Hello, new world. His name is Andre 3000, and he wants to conquer Hollywood just like he did hip-hop. But the rap icon, who's busy filming the drama "Battle in Seattle" and the comedy "Semi-Pro" with Will Ferrell, says MC'ing will never take a back seat to acting.

"Not taking a back seat because you're always thinking of something. You're always writing some type of lyric," he said two weeks ago in New York while promoting yet another film, "Charlotte's Web." "I'm just trying to find a mood. What's the next mood to be in? It's not just about recording songs and putting them out. I have to do them if I have something to say. In the meantime, I've been doing a lot of remixes."

Three to be exact. He's on the new version of Rich Boy's "Throw Some D's" with the Game and Jim Jones. Then there's the remix to Lloyd's "You," which also features Nas. And of course DJ Unk's "Walk It Out" remix with Jim Jones again and Outkast partner Big Boi.

"I've been getting in the studio with some of these new people that's out," continued Dre, who said he's been busy listening to recent radio hits. "I've just been showing up at the studio and people been asking, 'Yo, would you get on this remix?' Just asking — they never think it could happen. I've been like, 'Yeah, yeah. Cool.' New fans that only hear 'Hey Ya!' or 'The Way You Move' forget I started out rappin'."

"Our homeboys produced those songs and asked us to be on these songs," Big Boi chimed in of he and Dre's guest work. "If you got the urge to rap, you never lose it. Just when everybody thought it was safe ... I'm telling you, we're not to be f---ed with. We just doing what we doing. We just having fun living. My man is back out here rhyming. You know what that is." ...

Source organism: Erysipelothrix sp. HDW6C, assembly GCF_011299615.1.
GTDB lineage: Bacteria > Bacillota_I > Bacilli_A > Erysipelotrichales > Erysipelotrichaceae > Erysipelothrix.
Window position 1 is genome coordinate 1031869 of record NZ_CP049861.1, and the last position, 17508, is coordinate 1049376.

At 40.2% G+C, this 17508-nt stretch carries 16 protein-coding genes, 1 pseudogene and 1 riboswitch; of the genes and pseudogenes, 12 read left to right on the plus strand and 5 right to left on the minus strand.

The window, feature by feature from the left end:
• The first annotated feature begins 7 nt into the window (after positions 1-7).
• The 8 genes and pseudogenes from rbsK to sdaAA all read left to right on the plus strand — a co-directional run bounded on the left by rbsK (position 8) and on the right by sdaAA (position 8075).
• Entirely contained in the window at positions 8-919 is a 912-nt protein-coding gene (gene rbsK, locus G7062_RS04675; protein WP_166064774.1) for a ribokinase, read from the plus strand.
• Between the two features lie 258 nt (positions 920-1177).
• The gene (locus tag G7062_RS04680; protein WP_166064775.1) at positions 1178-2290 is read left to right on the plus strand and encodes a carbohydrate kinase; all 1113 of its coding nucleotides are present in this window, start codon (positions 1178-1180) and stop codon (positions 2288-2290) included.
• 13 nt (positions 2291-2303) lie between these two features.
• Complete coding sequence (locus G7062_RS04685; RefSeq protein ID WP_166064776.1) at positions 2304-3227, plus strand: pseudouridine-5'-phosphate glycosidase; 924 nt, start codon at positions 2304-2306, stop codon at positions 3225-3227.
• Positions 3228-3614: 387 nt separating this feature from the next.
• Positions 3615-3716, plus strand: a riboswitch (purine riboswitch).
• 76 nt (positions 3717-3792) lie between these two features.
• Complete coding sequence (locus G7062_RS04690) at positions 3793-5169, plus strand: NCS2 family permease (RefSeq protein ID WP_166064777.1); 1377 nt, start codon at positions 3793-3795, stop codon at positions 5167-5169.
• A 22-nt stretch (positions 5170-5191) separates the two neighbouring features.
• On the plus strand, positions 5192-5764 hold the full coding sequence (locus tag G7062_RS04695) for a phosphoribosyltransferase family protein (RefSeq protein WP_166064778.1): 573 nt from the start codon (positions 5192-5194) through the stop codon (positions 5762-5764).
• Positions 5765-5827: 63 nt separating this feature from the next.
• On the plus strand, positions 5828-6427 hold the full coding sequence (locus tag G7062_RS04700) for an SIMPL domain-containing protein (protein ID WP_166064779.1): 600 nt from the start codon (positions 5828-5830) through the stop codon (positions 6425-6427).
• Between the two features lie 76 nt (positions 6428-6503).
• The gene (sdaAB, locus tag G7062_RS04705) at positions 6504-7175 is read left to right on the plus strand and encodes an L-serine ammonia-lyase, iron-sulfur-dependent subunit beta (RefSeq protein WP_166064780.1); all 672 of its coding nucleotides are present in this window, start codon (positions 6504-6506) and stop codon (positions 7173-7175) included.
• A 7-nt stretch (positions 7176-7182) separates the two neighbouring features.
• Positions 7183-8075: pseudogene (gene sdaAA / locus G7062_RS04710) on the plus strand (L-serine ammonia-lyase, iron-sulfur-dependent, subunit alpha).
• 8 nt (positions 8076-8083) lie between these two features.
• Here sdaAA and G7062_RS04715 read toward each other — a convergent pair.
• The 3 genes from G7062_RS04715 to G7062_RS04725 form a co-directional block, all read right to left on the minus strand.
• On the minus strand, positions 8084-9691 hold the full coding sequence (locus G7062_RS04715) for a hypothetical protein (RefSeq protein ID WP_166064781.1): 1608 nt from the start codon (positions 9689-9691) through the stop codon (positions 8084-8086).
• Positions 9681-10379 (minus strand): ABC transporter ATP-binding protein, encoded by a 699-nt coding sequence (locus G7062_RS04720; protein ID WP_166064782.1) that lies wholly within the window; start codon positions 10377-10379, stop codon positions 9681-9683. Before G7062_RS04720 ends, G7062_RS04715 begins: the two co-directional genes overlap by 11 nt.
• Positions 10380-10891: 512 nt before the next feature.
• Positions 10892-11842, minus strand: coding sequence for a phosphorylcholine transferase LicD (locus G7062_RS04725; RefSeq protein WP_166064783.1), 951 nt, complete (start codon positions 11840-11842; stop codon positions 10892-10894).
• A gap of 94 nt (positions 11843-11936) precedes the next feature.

Dominic West and Wood Harris
If you haven't guessed it, we love "The Wire." No need to front — it's one of the most watched and talked-about shows by a circle of us here at MTV (R.I.P. Boadie!!!). In any event, we're all waiting for the next and final season of the Baltimore drama, and word is there may be a major return by one of the show's most notorious castmembers: Wood Harris! We had a chance to holla at our boy Avon Barksdale while he was on the set on his next film, "Jazz in the Diamond District."

"That's a possibility," he said in noncommittal fashion about his potential return to "The Wire." "I signed a five-year contract with them, so I have another year of obligation to the show."

Harris, who's getting ready to get his rap career off the ground with two independent albums, says he enjoyed this season of the show he helped start, even though he was not featured on it.

"I liked it," he said. "I didn't see the whole season. I saw a couple of episodes. What I saw I liked. Them kids man, those kids are dope. They're great actors."

If the incarcerated Barksdale were to come back to reclaim his corners, Harris says he would have to go head up with his previous foes.

"I like to see him have to go against Marlo and Omar," the actor said. "Omar is still out there. I don't like what they do with the Omar character. They're making him sort of a caricature. They're doing too many things. They used to have something else going on that's not really there anymore. He doesn't really have an opponent I guess. I guess that would be me. The same with Marlo. I would just take them cats out and possibly go out myself. It's the last season, so go out in a blaze."

  Idris Elba and Wood Harris
Barksdale has been in jail a couple of years now, ever since his former friend Stringer Bell (played by Idris Elba) gave him up to the police. Barksdale had Stringer set up to be murdered.

When asked if Avon might be remorseful over his best friend getting killed at his doing, Harris replied, "Yeah, I think he would. Maybe not remorse, more like the whole situation was so bad with my nephew. What he did with my nephew [in season 2] is unacceptable, so he went out. It's unacceptable."

For other artists featured in Mixtape Mondays, check out Mixtape Mondays Headlines.


For a full-length feature on the role of mixtapes in the music industry, check out "Mixtapes: The Other Music Industry."


For other artists featured in Mixtape Mondays, check out Mixtape Mondays Headlines